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Tech review: Numbers apps add up to great fun

Apps that help users stay connected.

Apps that help users stay connected. Credit: AFP / Getty Images

Has life's daily stress done a number on you? Perhaps you need some apps you can count on to help you unwind. These number games can relax your body while keeping your mind sharp.


(iOS, Android; free)

The aim of this game is to swipe numbered tiles and join them until they add up to 2048. Sounds simple? It's not. There is hyperinflation when it comes to numbers apps with the same or similar names, and finding the best version of 2048 for your device can be as challenging as playing the game. For Android devices, the version from developer Estoty Entertainment Lab worked best. While Estoty also makes an iOS version, the 2048 app from Ketchapp Games is the most popular and was No. 1 on iOS' free games chart last week.


(iOS, Android; $1.99)

To succeed in Threes! a player must combine tiles to form multiples of the digit "3" in increasing difficulty, so you go from "3" to "6" to "9" and continue upward. Getting to "24" isn't difficult, but after that, good luck. Originally released by developer Sirvo earlier this year as an iOS-only app, Threes! quickly acquired a legion of fans and became one of the most popular paid games at the iTunes Store. The Android version was released last month.


(iOS, Android; free)

Amid the numerous versions of this popular numbers puzzle game available on the app stores, the iOS version from Finger Arts and the Android version from Genina are among the highest rated, most popular and most supported by the developers. Like classic Sudoku, the goal is to fill a 9x9 grid with all the digits from 1 to 9.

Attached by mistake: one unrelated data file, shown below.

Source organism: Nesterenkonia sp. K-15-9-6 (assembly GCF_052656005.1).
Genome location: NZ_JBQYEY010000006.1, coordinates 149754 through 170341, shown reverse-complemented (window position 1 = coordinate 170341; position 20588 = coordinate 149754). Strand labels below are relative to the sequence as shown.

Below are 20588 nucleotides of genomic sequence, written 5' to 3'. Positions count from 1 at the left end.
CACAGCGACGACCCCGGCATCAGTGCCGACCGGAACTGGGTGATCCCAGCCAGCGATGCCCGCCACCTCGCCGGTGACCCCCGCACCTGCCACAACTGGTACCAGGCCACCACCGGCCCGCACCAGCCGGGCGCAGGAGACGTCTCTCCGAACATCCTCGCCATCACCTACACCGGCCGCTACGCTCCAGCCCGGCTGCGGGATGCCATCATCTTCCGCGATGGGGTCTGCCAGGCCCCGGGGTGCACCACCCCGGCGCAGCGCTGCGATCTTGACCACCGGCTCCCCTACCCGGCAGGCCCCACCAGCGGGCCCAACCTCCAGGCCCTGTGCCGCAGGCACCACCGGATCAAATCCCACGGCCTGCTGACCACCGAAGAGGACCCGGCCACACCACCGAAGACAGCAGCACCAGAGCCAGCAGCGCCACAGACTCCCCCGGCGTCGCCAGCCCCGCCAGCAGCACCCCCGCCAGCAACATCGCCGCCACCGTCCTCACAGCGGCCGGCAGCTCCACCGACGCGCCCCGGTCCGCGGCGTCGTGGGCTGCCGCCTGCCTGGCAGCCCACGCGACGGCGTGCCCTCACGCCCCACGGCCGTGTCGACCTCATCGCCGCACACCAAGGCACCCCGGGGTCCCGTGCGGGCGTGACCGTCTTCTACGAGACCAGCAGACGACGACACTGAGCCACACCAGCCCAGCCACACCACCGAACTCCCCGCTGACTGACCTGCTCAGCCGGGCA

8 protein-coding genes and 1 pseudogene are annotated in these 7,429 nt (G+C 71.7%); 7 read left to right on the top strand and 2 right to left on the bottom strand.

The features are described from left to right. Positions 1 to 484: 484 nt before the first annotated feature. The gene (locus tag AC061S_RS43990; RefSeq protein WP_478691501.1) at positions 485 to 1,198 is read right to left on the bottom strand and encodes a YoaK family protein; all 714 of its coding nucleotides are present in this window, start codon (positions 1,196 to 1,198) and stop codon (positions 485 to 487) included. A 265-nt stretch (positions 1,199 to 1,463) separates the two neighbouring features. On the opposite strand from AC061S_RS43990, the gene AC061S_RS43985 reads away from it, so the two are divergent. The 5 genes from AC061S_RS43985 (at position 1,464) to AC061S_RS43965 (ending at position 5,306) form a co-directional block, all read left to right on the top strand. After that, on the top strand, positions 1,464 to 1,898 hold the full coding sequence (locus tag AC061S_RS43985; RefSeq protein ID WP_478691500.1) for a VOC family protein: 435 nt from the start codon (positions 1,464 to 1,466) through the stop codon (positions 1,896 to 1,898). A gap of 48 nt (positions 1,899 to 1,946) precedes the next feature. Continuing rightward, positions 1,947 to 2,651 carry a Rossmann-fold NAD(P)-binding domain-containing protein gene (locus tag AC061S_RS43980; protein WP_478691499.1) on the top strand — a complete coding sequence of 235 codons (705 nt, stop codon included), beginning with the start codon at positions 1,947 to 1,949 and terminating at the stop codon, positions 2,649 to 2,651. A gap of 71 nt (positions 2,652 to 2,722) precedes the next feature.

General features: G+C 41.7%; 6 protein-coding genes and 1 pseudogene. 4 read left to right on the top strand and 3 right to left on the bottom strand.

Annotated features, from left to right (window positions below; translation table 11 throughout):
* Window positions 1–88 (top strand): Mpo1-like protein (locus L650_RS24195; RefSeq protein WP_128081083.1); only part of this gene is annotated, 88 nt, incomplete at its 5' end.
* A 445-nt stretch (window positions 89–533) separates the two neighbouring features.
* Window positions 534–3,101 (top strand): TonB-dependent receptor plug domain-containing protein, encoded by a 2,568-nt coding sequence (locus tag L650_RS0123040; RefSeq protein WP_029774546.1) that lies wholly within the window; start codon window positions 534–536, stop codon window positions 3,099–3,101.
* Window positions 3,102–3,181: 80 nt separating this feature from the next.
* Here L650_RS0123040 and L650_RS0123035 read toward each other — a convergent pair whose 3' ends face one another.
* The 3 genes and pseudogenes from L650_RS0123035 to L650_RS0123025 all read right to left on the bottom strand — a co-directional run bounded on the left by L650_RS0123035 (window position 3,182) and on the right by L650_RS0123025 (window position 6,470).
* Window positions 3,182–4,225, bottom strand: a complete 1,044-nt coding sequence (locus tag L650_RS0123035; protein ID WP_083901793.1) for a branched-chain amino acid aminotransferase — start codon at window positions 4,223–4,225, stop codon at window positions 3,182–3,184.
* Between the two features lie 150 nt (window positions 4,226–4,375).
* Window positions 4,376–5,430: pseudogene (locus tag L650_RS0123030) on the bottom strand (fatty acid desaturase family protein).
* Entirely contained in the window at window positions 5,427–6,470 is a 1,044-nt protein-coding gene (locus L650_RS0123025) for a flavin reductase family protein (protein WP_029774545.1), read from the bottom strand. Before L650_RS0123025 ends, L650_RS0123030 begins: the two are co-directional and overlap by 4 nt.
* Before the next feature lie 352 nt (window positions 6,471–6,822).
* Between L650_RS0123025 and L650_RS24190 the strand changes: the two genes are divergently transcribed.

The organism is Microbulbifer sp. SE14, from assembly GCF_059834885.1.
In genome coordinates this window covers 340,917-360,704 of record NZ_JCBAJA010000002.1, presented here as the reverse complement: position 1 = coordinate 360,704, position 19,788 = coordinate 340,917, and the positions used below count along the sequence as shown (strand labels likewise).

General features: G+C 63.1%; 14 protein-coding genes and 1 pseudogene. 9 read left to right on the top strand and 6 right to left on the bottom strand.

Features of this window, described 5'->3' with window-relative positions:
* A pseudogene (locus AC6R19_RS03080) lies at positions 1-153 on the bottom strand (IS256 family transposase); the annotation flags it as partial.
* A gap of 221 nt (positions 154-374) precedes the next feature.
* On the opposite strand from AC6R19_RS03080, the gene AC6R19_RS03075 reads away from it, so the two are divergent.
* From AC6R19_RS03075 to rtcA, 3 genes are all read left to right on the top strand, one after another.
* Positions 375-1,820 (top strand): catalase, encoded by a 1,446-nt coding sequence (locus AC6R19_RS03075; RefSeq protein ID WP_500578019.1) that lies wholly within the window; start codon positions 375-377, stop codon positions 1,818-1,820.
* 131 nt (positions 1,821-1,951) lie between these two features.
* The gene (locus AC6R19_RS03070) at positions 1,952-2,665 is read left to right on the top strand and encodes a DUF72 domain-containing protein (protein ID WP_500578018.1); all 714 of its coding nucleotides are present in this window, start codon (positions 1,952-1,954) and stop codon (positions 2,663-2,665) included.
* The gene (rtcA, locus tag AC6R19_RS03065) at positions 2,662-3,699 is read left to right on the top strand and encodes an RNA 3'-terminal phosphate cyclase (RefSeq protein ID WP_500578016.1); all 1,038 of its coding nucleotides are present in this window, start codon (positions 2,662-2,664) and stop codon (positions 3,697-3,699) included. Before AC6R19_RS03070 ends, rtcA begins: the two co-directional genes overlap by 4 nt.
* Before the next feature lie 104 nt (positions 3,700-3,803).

Numbers Addict

(iOS, Android; free)

You will need to summon all your mental acuity to conquer this game, which combines the math skills of 2048 and Sudoku and the logic skills of chess. The goal is to line up balls of the same number and make them pop like bubbles. But even as the balls explode, you must anticipate your next move. There are three modes: easy, medium and expert.


Tech bytes


AOL mail hacked

A number of AOL users have had their email accounts compromised by hackers who have gotten access to the account's address book and sent spam to everyone on the contact list. The spoofed email includes a link to a fake news item that may include malware. AOL had no comment on how hackers got access to the address books but said it is "working to resolve the issue."


Dirty secrets

LED bulbs in your home probably make everything look brighter. But your freshly washed white shirt? Not so much. Researchers from Penn State University and LED bulb maker Soraa said chemicals added to detergents are formulated so laundry looks "whiter than white" under incandescent and fluorescent lights. But the "white boost" is not seen under some LED bulbs, which uses different wavelengths of light.

Google boosts Android security

Google is rolling out another layer of security to its Android operating system aimed at ensuring that apps are "behaving in a safe manner" after they are installed. The Verify Apps feature, which in the past checked apps only as they were installed, now continually checks and scans devices for harmful apps and programs.

-- Peter King

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